Teen Mom Who Lived In A Rat-Infested Hostel Shares Her Inspirational Story

A teenage mother who was told she had ‘ruined her life’ and would ‘never amount to anything’ after an unplanned pregnancy has shared her inspiring story. At the age of 18, expectant single mother Ebony King was living in hostels with rats.

Having been called a “shame”, she lacked support both mentally and emotionally. She had to struggle every day in accommodation marred by antisocial behavior just outside.

Now she is an example of how it can get better. And she uses her first-hand experience to help other young women through her charity Elevate Her. “When I visited these hostels, I remembered the time I spent there and told young women that although it may seem like a negative situation at the moment, it can improve. I am an example of that” , she said. says MyLondon.

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“I know it’s important to have that support when I’m going through something life changing. I had a lack of support, mentally and emotionally. I know how hard it is trying to struggle every day .”

Ebony has since made it her mission to help young women in ways she would have liked. The 32-year-old, from Barking and Dagenham, hopes young girls growing up today won’t have to endure some of the first-hand experiences she has had.

When Ebony was seven years old, her parents divorced and it began a period of uncertainty. After being locked in a custody battle between her mother and father, Ebony began living with her mother. She went from seeing her father every day at times, with Ebony becoming rebellious.

She said: “I remember moving to Barking and Dagenham with my mum and it was a bit of a culture shock. It wasn’t as diverse as it is now and coming from Tottenham where we lived with my dad , it was very different .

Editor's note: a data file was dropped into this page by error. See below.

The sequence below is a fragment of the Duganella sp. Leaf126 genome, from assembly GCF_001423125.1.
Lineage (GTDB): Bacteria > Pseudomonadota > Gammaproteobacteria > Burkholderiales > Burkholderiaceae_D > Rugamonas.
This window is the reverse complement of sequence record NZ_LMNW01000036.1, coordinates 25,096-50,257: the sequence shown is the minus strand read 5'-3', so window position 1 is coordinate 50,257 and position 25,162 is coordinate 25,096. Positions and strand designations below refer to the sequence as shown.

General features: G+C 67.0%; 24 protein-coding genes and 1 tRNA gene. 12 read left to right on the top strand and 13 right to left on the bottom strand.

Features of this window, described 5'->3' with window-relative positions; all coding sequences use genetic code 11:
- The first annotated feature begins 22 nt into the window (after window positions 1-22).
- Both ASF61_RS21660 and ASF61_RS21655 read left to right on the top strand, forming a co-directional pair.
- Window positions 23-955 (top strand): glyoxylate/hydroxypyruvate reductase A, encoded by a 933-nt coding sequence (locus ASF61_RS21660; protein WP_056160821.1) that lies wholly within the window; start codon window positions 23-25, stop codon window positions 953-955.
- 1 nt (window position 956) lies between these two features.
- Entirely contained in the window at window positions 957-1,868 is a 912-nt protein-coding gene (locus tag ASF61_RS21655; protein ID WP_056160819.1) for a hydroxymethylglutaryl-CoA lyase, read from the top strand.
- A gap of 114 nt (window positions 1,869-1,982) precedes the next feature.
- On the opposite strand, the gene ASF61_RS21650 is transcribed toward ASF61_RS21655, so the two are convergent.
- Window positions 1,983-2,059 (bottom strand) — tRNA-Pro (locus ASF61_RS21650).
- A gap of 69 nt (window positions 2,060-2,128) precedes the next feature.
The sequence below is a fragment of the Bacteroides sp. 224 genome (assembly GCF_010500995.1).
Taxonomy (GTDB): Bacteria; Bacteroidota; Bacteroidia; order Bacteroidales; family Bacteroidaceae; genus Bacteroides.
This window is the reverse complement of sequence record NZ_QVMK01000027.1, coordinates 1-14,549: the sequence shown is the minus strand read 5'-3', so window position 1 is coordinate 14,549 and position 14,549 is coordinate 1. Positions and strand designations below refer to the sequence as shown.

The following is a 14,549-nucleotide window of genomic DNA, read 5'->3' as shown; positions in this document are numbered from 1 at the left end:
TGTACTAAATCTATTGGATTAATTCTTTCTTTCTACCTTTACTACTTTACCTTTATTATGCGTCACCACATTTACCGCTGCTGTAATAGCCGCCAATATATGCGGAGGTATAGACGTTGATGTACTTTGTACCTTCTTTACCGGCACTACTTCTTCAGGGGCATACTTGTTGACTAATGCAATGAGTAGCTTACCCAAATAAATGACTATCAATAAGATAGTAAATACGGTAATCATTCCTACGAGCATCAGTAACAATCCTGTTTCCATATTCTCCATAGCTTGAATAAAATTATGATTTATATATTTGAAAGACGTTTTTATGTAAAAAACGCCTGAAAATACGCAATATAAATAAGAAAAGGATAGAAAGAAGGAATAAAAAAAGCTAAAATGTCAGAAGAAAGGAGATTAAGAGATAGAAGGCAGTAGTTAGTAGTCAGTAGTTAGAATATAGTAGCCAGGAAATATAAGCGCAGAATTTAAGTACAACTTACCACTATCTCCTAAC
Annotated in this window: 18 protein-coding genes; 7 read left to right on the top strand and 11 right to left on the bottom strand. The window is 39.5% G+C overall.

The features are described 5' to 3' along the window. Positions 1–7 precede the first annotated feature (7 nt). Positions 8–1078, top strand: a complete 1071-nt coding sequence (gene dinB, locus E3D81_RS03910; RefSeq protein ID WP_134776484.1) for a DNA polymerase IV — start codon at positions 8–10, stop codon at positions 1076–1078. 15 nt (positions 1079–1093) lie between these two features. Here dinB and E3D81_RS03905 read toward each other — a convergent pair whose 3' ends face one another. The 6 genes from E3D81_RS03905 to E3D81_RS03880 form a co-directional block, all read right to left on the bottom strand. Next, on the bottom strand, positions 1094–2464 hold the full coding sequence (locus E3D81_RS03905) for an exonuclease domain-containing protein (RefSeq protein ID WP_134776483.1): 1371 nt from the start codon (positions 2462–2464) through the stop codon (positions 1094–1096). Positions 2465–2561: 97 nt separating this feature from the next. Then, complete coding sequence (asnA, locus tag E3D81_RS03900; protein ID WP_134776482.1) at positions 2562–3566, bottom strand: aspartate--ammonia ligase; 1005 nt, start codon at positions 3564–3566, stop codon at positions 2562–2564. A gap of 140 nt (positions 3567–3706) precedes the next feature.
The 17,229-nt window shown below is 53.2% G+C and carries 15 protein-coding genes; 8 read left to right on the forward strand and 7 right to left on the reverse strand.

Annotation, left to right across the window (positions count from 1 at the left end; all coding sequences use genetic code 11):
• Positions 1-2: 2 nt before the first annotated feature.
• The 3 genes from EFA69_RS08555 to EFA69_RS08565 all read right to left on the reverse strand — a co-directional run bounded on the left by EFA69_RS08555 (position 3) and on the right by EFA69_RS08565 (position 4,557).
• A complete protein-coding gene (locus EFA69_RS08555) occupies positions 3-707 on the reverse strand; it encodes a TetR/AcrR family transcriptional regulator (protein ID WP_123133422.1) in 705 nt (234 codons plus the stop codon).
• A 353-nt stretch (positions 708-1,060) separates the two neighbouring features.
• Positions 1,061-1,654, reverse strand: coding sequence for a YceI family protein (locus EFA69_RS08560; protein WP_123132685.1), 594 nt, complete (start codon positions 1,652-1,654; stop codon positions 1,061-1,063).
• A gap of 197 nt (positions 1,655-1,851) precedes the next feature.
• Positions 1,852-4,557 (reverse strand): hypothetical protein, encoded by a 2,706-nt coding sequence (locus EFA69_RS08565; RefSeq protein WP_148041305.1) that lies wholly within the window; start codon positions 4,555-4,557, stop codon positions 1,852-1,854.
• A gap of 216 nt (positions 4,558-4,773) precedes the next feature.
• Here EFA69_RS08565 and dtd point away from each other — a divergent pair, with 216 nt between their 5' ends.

“When I couldn’t see him as often it definitely affected me. I was a daddy’s girl and not seeing him I started to become more and more rebellious. I’m grateful to my mum because ‘she really worked hard to keep a roof over our heads.”




She said that at one point her mother had three jobs just to be able to pay the mortgage and the bills. While the financial support was “incredible”, she also needed emotional help, she said.

After receiving advice from a youth charity, at 16, Ebony decided to leave home. She received advice from the town hall who put her in temporary accommodation in addition to staying with her father for a few months.

At 18, Ebony discovers that she is pregnant.

“My dad’s family member told my mom I was pregnant. She was so angry. She said I ruined my life, family members said I wouldn’t stand for anything and that I was a disgrace even though I needed physical and emotional support during this time, I was punished in some way,” Ebony recalled.

Ebony moved into a mom and baby hostel once she had her baby where she encountered terrible conditions. At her first hostel, she was greeted by rats upon arrival and unsanitary conditions. The hostel was made up of 12-15 different teenage mothers who really only had each other.